AHC: Millard Fillmore a far more respected president

I've been working hard in preparation to post my finished timeline detailing the history of the alternate universe from the TV show Fringe. There have been a litany of blogs and wikis dedicated to cataloging and explaining the differences between our universe and the show's fictional alternate reality, but one of the differences keeps bugging me since it's so random: Millard Fillmore is featured on the US $100 bill.

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Not only is his likeness featured on this bill here, but in another episode, a technician describes how he "lost two Fillmores" as part of a bet on a boxing match.

What I'm curious about is what could have possibly happened during Fillmore's presidency that would grant him a spot on highly valuable currency? What comes to mind immediately is that he might have managed to avoid signing the Fugitive Slave Act and/or his 1856 Know-Nothing candidacy never occurs.

I'm also open to other scenarios, such as him having multiple terms or being president during the Civil War, but I'd prefer to hear out suggestions regarding deviations from his OTL presidency. I'm trying to minimize major historical differences down the road since in the alt-u in the show is extremely similar to our own world, minus certain idiosyncrasies.
 
The problem is that without the Fugitive Slave Law, the Compromise of 1850 falls apart, and secession and civil war come about a decade early. Admittedly, that could enhance Fillmore's reputation--if the North wins...
 

CaliGuy

Banned
The problem is that without the Fugitive Slave Law, the Compromise of 1850 falls apart, and secession and civil war come about a decade early. Admittedly, that could enhance Fillmore's reputation--if the North wins...
Would as many Southern states have seceded if the civil war came a decade earlier?
 
Would as many Southern states have seceded if the civil war came a decade earlier?

The thing is that it was precisely the Upper South that was most affected by fugitive slaves, so if Fillmore is seen as picking a fight with the South on *that* issue, there may actually be *more* southern states seceding.
 
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CaliGuy

Banned
The thing is that it was precisely the Upper South that was most affected by fugitive slaves, so if Fillmore is seen as picking a fight with he South on *that* issue, there may actually be *more* southern states seceding.
OK.

Also, if Maryland is going to try to secede, the U.S. will use force to make it remain in the Union (due to its sensitive location), correct?

Finally, could the South actually win a U.S. Civil War in this TL? After all, if more Southern states secede, and with a decade less of Northern industrialization, the South certainly appears to have a better shot at winning than it had in our TL. :(
 
Finally, could the South actually win a U.S. Civil War in this TL? After all, if more Southern states secede, and with a decade less of Northern industrialization, the South certainly appears to have a better shot at winning than it had in our TL. :(

Well, from what I can tell, there's no evidence that the Confederacy maintained independence for any significant length of time in the Fringe alt-u. If anything, the US is somewhat more progressive than OTL. But regarding the Fugitive Slave Law--let's say that still passes just as it did in our history. Since that basically guarantees Fillmore doesn't get re-nominated, what else could he have done to gain a better reputation? If he had never associated with the Know-Nothings, especially since he wasn't really much of a nativist to begin with, what else could he do?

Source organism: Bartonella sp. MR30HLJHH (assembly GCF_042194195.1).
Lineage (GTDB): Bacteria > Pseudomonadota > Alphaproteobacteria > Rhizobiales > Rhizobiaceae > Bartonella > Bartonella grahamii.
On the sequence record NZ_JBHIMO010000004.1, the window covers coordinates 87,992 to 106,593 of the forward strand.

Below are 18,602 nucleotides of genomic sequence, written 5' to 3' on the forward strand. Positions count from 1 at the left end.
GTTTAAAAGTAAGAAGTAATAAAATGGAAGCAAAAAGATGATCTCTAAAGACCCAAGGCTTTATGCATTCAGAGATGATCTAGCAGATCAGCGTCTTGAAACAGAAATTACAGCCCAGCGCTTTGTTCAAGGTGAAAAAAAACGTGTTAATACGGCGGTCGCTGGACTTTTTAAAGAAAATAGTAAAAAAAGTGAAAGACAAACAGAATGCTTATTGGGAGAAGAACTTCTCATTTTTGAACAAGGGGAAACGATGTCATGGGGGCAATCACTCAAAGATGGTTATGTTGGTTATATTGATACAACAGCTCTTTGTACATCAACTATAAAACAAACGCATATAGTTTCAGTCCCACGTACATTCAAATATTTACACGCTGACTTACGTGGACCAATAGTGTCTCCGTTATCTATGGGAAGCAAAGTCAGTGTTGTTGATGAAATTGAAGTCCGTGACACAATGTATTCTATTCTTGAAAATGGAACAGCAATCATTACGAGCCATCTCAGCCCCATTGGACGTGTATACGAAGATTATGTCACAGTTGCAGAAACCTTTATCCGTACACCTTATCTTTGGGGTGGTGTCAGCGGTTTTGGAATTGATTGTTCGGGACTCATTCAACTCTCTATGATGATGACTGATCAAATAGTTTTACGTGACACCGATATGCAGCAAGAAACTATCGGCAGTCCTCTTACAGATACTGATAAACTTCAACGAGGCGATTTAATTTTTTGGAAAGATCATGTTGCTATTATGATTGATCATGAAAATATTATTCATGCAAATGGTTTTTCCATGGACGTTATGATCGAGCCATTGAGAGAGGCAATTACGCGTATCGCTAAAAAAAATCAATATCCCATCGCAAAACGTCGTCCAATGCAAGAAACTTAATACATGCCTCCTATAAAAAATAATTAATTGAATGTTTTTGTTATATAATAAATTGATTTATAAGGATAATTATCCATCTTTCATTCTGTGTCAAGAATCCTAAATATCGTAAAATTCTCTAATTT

I'm also wondering about the possibility of him joining the Republican Party and taking Lincoln's place in history (suggested as a hypothetical by one of my old history professors), but I can't find any precedence for this having much chance of occurring. Thoughts?
 
I was going to make a joke about Mormons taking over, but is there any serious way his sympathy towards them help improve his reputation?
 
The problem is that without the Fugitive Slave Law, the Compromise of 1850 falls apart, and secession and civil war come about a decade early. Admittedly, that could enhance Fillmore's reputation--if the North wins...

By what sort of majority was it passed? Could a Fillmore veto have been overridden?
 
By what sort of majority was it passed? Could a Fillmore veto have been overridden?

The Fugitive Slave Act passed the House by 109-76 (with 36 abstentions--mostly though not exclusively Northerners). So it seems unlikely that if Fillmore vetoed the bill, the veto could be overridden. Incidentally, a grand total of *two* northern Whigs voted for the bill. One was a Webster loyalist from Massachusetts, another a Virginia-born Congressman who represented a district in southern Ohio. Even conservative northern Whigs generally would go no further to help the bill than to duck the vote. They knew that it would be hard to explain a vote for the bill to their constituents, yet "They would not or dared not oppose a measure the administration wanted passed, and after the vote Thaddeus Stevens sarcastically sneered that a page be sent to tell these cowards that they could return to the House floor..." Michael F Holt, *The Rise and Fall of the American Whig Party,* pp. 542-3. https://books.google.com/books?id=hMkYklGTY1MC&pg=PA542
 
The Fugitive Slave Act passed the House by 109-76 (with 36 abstentions--mostly though not exclusively Northerners). So it seems unlikely that if Fillmore vetoed the bill, the veto could be overridden. Incidentally, a grand total of *two* northern Whigs voted for the bill. One was a Webster loyalist from Massachusetts, another a Virginia-born Congressman who represented a district in southern Ohio. Even conservative northern Whigs generally would go no further to help the bill than to duck the vote. They knew that it would be hard to explain a vote for the bill to their constituents, yet "They would not or dared not oppose a measure the administration wanted passed, and after the vote Thaddeus Stevens sarcastically sneered that a page be sent to tell these cowards that they could return to the House floor..." Michael F Holt, *The Rise and Fall of the American Whig Party,* pp. 542-3. https://books.google.com/books?id=hMkYklGTY1MC&pg=PA542